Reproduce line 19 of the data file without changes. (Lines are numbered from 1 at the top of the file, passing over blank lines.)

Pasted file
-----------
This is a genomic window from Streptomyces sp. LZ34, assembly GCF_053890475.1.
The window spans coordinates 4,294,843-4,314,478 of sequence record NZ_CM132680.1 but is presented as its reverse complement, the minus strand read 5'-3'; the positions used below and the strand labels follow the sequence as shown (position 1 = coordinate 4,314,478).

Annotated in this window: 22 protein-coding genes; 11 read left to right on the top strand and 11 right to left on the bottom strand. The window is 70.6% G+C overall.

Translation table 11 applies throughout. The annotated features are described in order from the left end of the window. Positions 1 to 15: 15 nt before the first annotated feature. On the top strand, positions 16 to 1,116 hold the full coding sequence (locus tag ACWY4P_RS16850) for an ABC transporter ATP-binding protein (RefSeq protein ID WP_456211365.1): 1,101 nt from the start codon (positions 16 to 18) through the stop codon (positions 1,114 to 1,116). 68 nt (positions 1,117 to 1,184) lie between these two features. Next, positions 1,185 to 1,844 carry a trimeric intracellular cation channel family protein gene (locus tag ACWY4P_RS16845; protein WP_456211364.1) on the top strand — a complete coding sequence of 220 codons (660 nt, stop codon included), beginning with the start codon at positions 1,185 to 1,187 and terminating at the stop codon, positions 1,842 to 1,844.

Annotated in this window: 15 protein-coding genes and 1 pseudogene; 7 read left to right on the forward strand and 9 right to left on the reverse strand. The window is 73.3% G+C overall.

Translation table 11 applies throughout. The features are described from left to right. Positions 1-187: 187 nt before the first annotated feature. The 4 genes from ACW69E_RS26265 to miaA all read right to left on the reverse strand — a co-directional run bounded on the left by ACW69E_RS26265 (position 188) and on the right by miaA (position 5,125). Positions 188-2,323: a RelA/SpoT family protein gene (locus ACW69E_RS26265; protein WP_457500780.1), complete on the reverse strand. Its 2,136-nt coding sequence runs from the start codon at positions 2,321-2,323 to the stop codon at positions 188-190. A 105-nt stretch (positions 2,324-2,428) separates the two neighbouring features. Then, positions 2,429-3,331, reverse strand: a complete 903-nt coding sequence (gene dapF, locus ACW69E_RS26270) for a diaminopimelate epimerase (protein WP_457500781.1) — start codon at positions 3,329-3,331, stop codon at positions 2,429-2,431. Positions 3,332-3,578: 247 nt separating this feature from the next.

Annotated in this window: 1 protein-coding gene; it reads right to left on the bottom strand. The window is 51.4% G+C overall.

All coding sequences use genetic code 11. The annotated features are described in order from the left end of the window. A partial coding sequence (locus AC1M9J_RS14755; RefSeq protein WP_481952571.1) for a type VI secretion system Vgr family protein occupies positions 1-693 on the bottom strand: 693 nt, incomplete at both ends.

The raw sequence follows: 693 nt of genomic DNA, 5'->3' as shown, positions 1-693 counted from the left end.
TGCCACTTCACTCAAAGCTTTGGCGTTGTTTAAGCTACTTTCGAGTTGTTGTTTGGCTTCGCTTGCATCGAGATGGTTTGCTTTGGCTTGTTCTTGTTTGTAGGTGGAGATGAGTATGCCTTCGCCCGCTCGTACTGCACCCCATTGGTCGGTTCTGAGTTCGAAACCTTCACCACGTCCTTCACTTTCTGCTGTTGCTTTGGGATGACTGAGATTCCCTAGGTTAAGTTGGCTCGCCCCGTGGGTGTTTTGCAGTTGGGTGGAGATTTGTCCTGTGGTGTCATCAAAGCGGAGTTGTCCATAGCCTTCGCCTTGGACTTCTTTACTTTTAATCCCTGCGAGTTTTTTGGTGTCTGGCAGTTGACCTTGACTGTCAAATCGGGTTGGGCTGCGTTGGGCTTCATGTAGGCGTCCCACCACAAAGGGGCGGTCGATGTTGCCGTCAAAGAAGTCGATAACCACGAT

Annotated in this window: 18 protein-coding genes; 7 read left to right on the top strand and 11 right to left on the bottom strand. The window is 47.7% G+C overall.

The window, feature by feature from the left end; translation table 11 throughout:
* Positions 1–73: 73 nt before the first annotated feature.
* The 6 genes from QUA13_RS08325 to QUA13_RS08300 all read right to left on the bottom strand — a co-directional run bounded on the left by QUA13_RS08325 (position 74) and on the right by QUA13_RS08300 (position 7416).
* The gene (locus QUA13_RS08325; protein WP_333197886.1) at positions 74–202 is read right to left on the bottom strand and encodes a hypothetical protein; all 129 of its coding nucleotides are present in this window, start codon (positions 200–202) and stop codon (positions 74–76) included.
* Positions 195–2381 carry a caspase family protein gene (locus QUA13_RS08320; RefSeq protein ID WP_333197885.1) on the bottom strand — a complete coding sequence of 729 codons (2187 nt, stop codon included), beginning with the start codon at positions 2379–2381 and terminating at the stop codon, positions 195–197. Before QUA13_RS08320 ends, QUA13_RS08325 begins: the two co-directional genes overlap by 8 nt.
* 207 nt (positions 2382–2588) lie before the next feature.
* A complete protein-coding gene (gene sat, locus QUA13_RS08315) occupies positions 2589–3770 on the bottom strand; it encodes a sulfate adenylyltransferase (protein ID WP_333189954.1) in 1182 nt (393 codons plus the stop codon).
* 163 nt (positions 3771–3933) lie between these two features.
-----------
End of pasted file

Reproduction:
* 163 nt (positions 3771–3933) lie between these two features.